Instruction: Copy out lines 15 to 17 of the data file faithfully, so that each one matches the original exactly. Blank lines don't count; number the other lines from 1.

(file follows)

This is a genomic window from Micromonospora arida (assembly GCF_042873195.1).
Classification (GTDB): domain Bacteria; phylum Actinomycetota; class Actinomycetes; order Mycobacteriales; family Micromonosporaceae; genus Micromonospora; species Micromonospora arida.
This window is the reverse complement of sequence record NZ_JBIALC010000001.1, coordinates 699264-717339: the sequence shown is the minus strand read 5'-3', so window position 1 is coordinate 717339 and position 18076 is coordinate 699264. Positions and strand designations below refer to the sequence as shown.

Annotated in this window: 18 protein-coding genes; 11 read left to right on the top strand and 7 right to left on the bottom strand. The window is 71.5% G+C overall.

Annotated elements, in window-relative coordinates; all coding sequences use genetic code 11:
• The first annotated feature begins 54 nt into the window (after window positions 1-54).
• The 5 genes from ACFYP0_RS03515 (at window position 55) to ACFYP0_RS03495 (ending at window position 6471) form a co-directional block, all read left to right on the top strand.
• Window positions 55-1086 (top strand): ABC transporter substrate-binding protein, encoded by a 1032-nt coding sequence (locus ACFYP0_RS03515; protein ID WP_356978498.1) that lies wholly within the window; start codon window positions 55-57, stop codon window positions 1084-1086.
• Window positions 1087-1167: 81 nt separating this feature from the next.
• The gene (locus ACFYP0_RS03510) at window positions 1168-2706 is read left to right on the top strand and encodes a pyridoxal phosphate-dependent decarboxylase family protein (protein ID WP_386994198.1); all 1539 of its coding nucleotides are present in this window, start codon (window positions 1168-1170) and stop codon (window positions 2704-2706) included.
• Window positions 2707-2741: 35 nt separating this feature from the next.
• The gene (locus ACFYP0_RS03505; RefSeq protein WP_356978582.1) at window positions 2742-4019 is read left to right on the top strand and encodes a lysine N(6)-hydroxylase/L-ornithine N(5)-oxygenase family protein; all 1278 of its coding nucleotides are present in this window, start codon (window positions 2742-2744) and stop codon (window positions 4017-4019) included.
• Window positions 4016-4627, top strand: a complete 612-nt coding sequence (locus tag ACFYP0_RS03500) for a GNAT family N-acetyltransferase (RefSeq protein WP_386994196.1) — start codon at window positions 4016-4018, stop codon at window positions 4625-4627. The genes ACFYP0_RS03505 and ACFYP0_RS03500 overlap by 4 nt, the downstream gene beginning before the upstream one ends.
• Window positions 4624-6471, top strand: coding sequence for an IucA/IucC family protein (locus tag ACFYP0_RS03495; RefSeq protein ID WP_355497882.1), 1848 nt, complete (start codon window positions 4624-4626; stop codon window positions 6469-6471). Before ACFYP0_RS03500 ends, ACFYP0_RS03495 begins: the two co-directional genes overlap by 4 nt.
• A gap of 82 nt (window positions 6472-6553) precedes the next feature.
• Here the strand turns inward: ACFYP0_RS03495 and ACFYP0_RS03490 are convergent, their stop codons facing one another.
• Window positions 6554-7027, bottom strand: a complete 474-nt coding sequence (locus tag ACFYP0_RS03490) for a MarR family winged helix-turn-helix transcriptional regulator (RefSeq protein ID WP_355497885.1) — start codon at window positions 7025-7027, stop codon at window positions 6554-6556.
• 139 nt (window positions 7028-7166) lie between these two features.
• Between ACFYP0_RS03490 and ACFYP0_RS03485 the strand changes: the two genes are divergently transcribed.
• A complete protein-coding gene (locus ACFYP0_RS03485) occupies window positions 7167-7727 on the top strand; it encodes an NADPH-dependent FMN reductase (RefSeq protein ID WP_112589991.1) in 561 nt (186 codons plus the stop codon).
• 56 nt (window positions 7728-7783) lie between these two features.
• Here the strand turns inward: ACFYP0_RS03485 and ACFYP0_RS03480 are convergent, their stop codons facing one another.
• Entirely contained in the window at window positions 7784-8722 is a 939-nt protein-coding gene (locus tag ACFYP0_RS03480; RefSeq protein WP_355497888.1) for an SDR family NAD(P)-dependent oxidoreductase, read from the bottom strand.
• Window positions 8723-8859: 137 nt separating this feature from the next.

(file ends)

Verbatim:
• A gap of 82 nt (window positions 6472-6553) precedes the next feature.
• Here the strand turns inward: ACFYP0_RS03495 and ACFYP0_RS03490 are convergent, their stop codons facing one another.
• Window positions 6554-7027, bottom strand: a complete 474-nt coding sequence (locus tag ACFYP0_RS03490) for a MarR family winged helix-turn-helix transcriptional regulator (RefSeq protein ID WP_355497885.1) — start codon at window positions 7025-7027, stop codon at window positions 6554-6556.